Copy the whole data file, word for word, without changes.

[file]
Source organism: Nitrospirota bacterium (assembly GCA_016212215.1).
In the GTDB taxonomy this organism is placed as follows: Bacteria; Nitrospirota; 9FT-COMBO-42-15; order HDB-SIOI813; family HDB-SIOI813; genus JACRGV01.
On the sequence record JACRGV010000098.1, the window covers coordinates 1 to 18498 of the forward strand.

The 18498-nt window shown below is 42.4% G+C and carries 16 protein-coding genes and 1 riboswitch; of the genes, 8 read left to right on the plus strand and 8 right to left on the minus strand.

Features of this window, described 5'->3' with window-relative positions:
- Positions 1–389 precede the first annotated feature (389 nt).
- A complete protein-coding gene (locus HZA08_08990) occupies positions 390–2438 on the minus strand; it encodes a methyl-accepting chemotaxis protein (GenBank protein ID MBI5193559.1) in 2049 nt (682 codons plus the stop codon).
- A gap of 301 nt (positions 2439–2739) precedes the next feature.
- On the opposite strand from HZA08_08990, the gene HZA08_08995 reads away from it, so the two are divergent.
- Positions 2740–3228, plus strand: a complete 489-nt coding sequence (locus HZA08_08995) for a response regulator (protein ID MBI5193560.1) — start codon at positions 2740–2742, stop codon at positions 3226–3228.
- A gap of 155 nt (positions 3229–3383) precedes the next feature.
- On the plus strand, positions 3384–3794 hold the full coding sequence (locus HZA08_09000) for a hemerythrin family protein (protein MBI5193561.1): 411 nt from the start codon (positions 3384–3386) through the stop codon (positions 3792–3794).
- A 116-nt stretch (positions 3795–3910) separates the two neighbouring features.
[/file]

Source organism: Nitrospirota bacterium (assembly GCA_016212215.1).
In the GTDB taxonomy this organism is placed as follows: Bacteria; Nitrospirota; 9FT-COMBO-42-15; order HDB-SIOI813; family HDB-SIOI813; genus JACRGV01.
On the sequence record JACRGV010000098.1, the window covers coordinates 1 to 18498 of the forward strand.

The 18498-nt window shown below is 42.4% G+C and carries 16 protein-coding genes and 1 riboswitch; of the genes, 8 read left to right on the plus strand and 8 right to left on the minus strand.

Features of this window, described 5'->3' with window-relative positions:
- Positions 1–389 precede the first annotated feature (389 nt).
- A complete protein-coding gene (locus HZA08_08990) occupies positions 390–2438 on the minus strand; it encodes a methyl-accepting chemotaxis protein (GenBank protein ID MBI5193559.1) in 2049 nt (682 codons plus the stop codon).
- A gap of 301 nt (positions 2439–2739) precedes the next feature.
- On the opposite strand from HZA08_08990, the gene HZA08_08995 reads away from it, so the two are divergent.
- Positions 2740–3228, plus strand: a complete 489-nt coding sequence (locus HZA08_08995) for a response regulator (protein ID MBI5193560.1) — start codon at positions 2740–2742, stop codon at positions 3226–3228.
- A gap of 155 nt (positions 3229–3383) precedes the next feature.
- On the plus strand, positions 3384–3794 hold the full coding sequence (locus HZA08_09000) for a hemerythrin family protein (protein MBI5193561.1): 411 nt from the start codon (positions 3384–3386) through the stop codon (positions 3792–3794).
- A 116-nt stretch (positions 3795–3910) separates the two neighbouring features.